In January 2023, China opened its borders for the first time since their closure in early 2020 due to the outbreak of the Covid-19 pandemic. Since then, the international order has changed significantly against the background of the war in Ukraine, growing US-China tensions, pandemic supply chain stagnation and its related global economic downturn. This leaves policymakers and investors wondering how all of this will affect China’s long-term global initiatives such as the Belt and Road Initiative (BRI). United Nations (UN) countries, including China, are still working towards achieving the 17 Sustainable Development Goals (SDGs) and infrastructure initiatives, such as the BRI, can be vital instruments in helping the world achieve the targets set in the UN’s 2030 Agenda, primarily towards SDG 9 (Industry, Innovation and Infrastructure).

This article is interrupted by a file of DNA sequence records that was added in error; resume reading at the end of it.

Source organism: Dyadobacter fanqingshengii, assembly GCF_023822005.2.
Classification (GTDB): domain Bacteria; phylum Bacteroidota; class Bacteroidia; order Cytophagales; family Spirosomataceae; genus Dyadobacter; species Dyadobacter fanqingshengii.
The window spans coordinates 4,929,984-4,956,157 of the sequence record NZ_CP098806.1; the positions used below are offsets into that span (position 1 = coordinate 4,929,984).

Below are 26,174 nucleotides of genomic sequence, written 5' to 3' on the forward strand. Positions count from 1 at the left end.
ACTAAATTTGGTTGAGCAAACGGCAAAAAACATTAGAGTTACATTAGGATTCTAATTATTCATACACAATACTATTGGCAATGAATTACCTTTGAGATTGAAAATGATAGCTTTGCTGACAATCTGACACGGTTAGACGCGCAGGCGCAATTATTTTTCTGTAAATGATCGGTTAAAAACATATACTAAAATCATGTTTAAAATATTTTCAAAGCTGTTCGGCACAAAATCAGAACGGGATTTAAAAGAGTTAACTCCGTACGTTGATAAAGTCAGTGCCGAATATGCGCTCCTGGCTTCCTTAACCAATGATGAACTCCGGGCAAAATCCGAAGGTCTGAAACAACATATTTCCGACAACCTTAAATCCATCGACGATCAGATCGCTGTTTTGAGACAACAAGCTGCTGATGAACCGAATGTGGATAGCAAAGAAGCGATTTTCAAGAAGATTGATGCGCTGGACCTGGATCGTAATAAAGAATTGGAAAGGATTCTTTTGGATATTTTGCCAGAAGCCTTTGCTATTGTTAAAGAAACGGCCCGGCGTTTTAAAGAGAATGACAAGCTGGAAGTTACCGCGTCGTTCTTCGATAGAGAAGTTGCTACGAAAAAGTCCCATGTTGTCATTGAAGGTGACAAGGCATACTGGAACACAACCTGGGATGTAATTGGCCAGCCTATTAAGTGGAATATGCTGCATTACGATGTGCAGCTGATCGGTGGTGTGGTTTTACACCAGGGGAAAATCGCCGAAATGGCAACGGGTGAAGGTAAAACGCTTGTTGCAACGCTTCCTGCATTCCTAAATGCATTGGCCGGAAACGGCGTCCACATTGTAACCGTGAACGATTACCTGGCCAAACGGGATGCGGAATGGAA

Author: Cora Fagan, EIAS Junior Researcher